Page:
Cartoon ape strikes fear into Malaysian palm growers,FT.com,19.4.25

Firms bet sustainable palm oil production can head off growing consumer backlash

In banning Rang-tan from British television screens over Christmas 2018, Clearcast helped raise public consciousness about the controversies surrounding the production of palm oil. The cartoon primate is the star of a campaign by supermarket chain Iceland, including the banned advert, which was named the most effective of the holiday period after garnering tens of millions of online views. Rang-tan encapsulates a growing worry among Malaysia’s palm oil producers that developed country consumers will eventually shun the many products containing the oil, including brands of chocolate, soap and cosmetics.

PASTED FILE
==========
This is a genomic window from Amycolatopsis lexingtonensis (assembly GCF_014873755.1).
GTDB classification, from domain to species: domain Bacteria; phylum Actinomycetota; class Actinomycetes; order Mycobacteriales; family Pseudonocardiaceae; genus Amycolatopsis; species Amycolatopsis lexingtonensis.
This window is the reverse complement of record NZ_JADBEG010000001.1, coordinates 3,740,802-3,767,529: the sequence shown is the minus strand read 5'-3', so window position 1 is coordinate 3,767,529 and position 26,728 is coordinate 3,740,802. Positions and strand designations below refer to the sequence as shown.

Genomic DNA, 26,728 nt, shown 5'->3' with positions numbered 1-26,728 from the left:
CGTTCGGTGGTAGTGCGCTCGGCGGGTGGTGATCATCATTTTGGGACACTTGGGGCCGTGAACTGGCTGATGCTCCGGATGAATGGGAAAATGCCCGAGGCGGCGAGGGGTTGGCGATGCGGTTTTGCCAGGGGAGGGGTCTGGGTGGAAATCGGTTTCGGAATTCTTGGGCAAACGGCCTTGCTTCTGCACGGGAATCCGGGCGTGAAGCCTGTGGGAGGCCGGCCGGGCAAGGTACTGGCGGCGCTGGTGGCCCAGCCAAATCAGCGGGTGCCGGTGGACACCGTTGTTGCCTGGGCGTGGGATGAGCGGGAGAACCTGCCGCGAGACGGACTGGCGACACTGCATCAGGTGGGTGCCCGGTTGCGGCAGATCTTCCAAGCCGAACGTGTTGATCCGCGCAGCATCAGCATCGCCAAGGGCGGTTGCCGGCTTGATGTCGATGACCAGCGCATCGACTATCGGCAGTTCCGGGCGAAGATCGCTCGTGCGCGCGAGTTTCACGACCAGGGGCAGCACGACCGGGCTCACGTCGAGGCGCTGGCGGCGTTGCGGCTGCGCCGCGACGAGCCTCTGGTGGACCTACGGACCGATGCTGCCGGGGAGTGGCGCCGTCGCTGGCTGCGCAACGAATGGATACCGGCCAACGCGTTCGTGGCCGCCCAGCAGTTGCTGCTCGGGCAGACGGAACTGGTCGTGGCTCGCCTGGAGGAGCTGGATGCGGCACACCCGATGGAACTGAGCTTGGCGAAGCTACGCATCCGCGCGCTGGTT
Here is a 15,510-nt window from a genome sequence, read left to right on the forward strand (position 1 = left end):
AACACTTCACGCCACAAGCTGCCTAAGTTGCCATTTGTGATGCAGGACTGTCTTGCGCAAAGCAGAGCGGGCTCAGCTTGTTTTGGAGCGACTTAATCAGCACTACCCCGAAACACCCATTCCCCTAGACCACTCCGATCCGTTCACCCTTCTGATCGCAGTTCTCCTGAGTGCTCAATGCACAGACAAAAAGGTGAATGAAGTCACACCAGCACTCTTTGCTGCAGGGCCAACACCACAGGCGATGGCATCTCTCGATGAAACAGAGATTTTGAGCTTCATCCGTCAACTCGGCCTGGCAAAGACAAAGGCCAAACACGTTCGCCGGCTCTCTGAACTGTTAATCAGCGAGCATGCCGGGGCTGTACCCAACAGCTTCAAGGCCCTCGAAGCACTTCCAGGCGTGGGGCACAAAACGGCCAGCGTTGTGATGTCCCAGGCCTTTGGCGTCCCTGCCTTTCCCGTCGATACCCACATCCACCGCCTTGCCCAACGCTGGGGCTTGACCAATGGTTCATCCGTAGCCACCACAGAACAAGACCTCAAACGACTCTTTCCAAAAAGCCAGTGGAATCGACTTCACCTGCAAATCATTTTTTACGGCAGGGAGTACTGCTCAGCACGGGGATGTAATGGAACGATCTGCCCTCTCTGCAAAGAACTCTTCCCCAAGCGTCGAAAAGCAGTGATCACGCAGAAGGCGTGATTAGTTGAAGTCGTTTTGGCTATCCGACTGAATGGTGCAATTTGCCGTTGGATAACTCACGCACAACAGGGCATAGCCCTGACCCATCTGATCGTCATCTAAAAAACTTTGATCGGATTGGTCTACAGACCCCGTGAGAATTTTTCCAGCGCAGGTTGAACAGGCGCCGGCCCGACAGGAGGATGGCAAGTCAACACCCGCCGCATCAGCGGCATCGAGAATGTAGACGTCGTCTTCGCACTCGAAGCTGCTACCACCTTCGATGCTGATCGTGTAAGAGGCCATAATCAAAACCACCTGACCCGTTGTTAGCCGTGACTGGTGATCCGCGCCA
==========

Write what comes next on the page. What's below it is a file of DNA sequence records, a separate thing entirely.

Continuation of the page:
Attention has already been focused by a move in Europe to start phasing out the use of palm oil in biofuels from 2023. Executives say this has driven home the need to push sustainable production, even as the industry reels in the face of oversupply and low prices. “We need to be wary of the long-term consequences of the relentless negative sentiment against palm oil from the EU,” Mohd Bakke Salleh, executive deputy chairman of Sime Darby Plantation (SDP), the world’s biggest producer by planted area, told scoutAsia Research.

“We believe this is one of the biggest challenges the industry is facing now.”

The palm oil industry is a major foreign exchange earner for Malaysia, accounting for 6.8 per cent of its total exports and 5 per cent of its GDP last year. The country is the world’s second-largest palm oil producer after Indonesia, accounting for 27 per cent of global output.

But the industry is coming out of a miserable 2018, which saw global crude palm oil prices slump 16.4 per cent to $598 a tonne, their lowest level since 2006. Export revenues from palm oil and palm-related products fell 13.3 per cent to Rm67.5bn ($16.4bn).----------









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